Thuggish's picture
Thuggish from Vegas is reading Day of the Jackal November 6, 2016 - 8:37am

So I was googling "backshadowing" and came across the explanation below. Does anyone think it's correct? Because according to this, backshadowing is the same thing as forshadowing, it just depends on what order the writer came up with the stuff that's in the final draft. 



Foreshadowing is the art of knowing in advance what plot points or mechanics you need, and placing at least three allusions to it earlier in the text. Backshadowing is the opposite: putting things in the text that are awesome or feel right, but have no known purpose—then, later in the manuscript, you find that purpose.
Joss Whedon is known to do this with his writing. He’ll drop random things into early episodes of Buffy the Vampire Slayer, for example, without knowing exactly what those things are for. They’re just cool. Then, later, he’ll figure out a way to develop those things into something that actually is cool.
The effect this has is incredible: it results in very strong foreshadowing for the reader/viewer. But the author didn’t have to know in advance what the thing was for! Plus it allows you to go off-outline without having to rewrite the book.
Backshadowing 101

  • Put something interesting or cool into your manuscript that wasn’t in the outline
  • Figure out a way to use that thing later on—preferably several times
  • Don’t be afraid to really develop it—you might even come up with a whole new magic system or plot!

taken from



Thuggish's picture
Thuggish from Vegas is reading Day of the Jackal November 6, 2016 - 8:41am

Oh look here, an explanation that's completely different...


What is backshadowing?

Backshadowing is the technique of inserting commentary into the present narrative that refers to earlier narrative events. For example, a child living in present-day Germany discovers that she is a descendent of a war criminal. In order for such a story to make sense, the reader has to know something about Germany and the world wars.

Backshadowing is visible to readers as well as to characters — everyone knows what happened, and the story rests upon this shared schema.


Another use of the term backshadowing: When describing the technique of starting a story with its ending, then shifting back to the beginning with the reader in full knowledge of the outcome but no idea how it all happened. This allows the writer to use a climactic event as a hook, drawing the reader in immediately with the promise that something big and interesting happens. It’s a subcategory of a flashback.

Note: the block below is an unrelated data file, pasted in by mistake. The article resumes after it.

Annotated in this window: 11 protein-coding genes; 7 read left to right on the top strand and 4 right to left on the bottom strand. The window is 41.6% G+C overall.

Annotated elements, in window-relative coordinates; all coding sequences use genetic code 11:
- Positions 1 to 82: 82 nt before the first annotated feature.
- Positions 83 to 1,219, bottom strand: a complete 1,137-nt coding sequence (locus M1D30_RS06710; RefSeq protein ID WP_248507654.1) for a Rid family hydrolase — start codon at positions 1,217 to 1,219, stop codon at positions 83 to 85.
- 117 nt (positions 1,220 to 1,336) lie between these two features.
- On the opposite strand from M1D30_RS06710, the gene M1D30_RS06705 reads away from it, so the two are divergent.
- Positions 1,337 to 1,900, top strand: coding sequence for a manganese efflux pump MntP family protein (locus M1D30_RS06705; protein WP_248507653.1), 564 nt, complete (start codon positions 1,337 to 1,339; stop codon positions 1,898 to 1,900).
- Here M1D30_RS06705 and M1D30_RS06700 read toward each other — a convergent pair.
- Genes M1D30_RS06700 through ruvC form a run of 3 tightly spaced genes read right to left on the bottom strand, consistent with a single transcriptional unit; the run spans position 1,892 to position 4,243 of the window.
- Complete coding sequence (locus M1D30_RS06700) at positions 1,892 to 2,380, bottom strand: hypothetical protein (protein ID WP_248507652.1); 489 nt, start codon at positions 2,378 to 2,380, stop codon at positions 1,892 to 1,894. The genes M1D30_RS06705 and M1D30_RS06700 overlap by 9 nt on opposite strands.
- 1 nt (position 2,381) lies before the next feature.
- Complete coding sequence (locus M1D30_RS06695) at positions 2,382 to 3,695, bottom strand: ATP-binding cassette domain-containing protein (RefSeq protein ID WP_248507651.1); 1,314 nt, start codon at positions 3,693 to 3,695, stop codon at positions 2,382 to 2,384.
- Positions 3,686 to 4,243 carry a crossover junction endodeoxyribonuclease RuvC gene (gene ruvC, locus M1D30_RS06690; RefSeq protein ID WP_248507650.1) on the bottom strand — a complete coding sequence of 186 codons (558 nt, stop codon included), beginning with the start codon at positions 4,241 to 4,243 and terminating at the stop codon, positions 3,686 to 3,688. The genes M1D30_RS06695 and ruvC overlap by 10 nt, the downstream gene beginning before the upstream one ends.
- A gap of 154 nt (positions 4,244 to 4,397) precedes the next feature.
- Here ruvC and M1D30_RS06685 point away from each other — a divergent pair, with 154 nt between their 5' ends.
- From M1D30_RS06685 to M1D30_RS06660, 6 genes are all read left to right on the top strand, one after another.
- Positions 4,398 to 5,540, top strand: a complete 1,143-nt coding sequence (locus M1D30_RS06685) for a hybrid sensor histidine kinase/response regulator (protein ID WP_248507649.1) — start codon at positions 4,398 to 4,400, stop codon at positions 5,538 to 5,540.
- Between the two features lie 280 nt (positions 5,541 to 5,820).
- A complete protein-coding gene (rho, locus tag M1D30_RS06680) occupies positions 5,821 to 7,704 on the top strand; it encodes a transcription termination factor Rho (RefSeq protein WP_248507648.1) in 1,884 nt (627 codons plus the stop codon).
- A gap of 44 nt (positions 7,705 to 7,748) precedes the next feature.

So, like the oft-spoofed Sunset Boulevard opening scene, or maybe a Tarantino movie.

jyh's picture
jyh from VA is reading whatever he feels like November 6, 2016 - 1:25pm

So the point is that without academics officially nailing down terminology, you never know what anything means? If left to our own devices, those devices remain solely our own; no one will ever understand, and we'll have to explain ourselves every time we want to use our cute terminologies.

Thuggish's picture
Thuggish from Vegas is reading Day of the Jackal November 6, 2016 - 3:07pm

No, nothing so deep. I'm just asking for peoples' take on the concept. 

V.R.Stone's picture
V.R.Stone from London is reading Savages by Don Winslow November 7, 2016 - 9:14am

I like the first one, sort of putting yourself into a corner so you're forced to fight your way out of it. Although, as a pantser, I'm constantly doing that - having stuff happen without knowing exactly where it will lead.

The starting with the ending thing, I'm pretty sure has another name. Hopefully someone will be along soon with the name..

DrWood's picture
DrWood from Milwaukee, WI, living in Louisiana is reading A different book every 2-5 days. Currently Infinite Jest November 11, 2016 - 9:17am

At what point does it become ineffective - - you're describing stuff that will never come back into the story and they're nothing more than red herrings?


Thuggish's picture
Thuggish from Vegas is reading Day of the Jackal November 11, 2016 - 12:53pm

Well, I'd think it becomes ineffective the very first time you describe  an endpoint, then circle back to the beginning, and not reach that endpoint again ... Is that what you're saying?

Starting at an endpoint then doing the "one week earlier" thing is a promise. If you don't again reach that endpoint, you break that promise. It's like a JJ Abrams fail on crack.

Unless, maybe, you make the endpoint not what it seems. Like the dead body floating in the pool turns out to not be the guy you're lead to believe it is, kind of thing. But even then, you've circled back to it, you were just deceptive.

Bottom line: if you make a promise at the beginning of a story, you'd better fullfill that promise by the end of your story.


All that said, I'm still not entirely sure what backshadowing even is.